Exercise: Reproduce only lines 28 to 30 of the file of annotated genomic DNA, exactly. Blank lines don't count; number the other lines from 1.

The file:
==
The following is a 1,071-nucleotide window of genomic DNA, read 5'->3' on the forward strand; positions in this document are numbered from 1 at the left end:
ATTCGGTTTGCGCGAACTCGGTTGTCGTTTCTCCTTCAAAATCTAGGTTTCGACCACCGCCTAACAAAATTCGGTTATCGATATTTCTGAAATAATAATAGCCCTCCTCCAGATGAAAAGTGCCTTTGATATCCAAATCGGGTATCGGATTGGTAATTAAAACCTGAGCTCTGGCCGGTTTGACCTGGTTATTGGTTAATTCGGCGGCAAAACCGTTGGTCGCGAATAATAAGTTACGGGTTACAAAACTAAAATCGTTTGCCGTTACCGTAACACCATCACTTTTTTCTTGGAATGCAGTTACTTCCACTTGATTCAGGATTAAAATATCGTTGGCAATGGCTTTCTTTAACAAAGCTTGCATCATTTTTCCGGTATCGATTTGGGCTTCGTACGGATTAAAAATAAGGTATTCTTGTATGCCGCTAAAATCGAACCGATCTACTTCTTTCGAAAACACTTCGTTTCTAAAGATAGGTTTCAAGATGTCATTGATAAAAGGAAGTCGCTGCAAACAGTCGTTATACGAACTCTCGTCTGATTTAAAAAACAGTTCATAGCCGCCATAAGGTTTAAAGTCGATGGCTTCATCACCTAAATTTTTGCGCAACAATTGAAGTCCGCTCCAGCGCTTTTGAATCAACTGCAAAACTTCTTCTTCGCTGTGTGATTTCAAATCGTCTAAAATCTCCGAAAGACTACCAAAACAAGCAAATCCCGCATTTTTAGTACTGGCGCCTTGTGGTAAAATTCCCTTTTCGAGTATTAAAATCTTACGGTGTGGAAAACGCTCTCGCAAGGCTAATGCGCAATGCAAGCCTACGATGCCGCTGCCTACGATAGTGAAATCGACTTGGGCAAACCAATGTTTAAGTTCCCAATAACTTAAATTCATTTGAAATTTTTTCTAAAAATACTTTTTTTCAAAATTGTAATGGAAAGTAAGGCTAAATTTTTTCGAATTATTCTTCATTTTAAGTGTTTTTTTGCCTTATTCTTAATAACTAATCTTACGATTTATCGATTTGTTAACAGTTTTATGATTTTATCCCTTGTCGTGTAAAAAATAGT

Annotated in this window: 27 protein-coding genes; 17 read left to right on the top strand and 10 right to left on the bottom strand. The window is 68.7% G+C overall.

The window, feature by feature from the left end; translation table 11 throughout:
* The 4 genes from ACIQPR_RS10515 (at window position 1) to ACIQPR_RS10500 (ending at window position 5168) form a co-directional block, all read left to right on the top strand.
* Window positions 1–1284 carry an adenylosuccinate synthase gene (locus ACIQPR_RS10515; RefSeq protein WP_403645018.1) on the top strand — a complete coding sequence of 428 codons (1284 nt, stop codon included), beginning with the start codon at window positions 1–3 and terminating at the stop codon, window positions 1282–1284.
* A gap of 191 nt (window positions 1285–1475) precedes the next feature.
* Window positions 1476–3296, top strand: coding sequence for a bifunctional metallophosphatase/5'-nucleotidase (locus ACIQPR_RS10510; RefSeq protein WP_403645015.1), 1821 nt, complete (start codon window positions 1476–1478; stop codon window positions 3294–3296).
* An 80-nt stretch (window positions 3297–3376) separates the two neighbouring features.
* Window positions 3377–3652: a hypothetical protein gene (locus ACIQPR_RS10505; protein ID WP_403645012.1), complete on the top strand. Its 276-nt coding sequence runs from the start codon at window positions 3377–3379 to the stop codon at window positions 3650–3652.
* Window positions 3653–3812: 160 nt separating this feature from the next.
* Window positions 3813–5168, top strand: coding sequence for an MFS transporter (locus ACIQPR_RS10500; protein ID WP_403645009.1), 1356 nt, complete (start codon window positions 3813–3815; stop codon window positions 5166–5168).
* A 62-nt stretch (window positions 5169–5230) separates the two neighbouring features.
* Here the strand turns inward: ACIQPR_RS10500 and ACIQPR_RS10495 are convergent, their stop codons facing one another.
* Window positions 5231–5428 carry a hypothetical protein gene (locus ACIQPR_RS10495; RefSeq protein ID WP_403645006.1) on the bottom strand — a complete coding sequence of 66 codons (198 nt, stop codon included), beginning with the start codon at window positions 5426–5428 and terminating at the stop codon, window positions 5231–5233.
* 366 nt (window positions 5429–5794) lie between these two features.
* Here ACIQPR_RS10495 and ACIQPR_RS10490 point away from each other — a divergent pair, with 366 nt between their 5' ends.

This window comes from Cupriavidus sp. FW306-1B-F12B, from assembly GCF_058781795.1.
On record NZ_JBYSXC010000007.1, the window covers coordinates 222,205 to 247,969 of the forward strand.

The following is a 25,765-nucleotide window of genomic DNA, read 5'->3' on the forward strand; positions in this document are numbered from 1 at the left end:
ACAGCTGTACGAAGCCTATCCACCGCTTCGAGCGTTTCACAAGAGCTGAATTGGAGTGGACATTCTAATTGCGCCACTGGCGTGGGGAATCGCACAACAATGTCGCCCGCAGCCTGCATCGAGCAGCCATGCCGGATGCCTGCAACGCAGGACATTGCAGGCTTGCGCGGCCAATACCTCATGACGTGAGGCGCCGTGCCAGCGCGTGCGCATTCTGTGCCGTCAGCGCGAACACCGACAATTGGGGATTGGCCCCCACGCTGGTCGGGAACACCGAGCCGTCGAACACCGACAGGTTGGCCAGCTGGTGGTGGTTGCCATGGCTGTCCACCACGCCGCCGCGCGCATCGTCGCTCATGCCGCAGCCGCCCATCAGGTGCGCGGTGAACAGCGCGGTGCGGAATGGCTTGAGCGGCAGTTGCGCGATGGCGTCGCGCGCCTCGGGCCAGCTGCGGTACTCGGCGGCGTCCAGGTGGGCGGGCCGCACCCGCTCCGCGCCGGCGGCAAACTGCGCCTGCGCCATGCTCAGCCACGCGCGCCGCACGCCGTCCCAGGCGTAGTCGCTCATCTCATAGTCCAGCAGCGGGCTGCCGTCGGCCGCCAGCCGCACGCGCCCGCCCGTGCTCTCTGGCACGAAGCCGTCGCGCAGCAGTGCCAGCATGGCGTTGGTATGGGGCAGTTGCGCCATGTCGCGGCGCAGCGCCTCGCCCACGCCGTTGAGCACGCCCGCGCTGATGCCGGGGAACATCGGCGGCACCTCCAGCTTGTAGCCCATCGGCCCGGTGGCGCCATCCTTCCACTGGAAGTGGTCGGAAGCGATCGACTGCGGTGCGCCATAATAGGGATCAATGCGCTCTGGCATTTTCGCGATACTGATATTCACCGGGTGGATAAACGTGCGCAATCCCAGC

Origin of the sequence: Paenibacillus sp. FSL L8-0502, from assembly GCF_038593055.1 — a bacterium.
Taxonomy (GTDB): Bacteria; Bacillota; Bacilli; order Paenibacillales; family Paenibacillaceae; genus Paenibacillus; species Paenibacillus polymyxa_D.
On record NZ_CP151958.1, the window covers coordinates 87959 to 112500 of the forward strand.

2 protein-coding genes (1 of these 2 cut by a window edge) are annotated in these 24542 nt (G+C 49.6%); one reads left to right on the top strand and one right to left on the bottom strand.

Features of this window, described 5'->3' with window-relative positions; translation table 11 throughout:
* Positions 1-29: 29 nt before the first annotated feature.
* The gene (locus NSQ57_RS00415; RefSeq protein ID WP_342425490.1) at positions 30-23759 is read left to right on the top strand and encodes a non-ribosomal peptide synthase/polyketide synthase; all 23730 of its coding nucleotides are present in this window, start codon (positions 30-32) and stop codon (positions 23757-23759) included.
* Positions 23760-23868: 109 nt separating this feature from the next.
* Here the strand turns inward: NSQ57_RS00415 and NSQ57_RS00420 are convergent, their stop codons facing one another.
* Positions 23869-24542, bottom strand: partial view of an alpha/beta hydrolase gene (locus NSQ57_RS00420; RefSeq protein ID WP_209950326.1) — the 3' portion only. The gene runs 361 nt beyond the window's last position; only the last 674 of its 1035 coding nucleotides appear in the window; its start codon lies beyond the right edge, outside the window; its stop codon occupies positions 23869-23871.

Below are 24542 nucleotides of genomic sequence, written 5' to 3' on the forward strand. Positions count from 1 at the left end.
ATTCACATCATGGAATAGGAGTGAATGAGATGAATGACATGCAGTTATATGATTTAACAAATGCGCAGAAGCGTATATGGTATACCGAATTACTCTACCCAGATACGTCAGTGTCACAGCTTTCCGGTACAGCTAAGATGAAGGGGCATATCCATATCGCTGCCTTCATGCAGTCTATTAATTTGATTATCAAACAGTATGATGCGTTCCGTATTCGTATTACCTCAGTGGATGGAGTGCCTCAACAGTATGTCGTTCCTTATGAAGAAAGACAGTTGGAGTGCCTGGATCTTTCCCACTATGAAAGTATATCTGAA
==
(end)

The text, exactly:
* The gene (locus NSQ57_RS00415; RefSeq protein ID WP_342425490.1) at positions 30-23759 is read left to right on the top strand and encodes a non-ribosomal peptide synthase/polyketide synthase; all 23730 of its coding nucleotides are present in this window, start codon (positions 30-32) and stop codon (positions 23757-23759) included.
* Positions 23760-23868: 109 nt separating this feature from the next.
* Here the strand turns inward: NSQ57_RS00415 and NSQ57_RS00420 are convergent, their stop codons facing one another.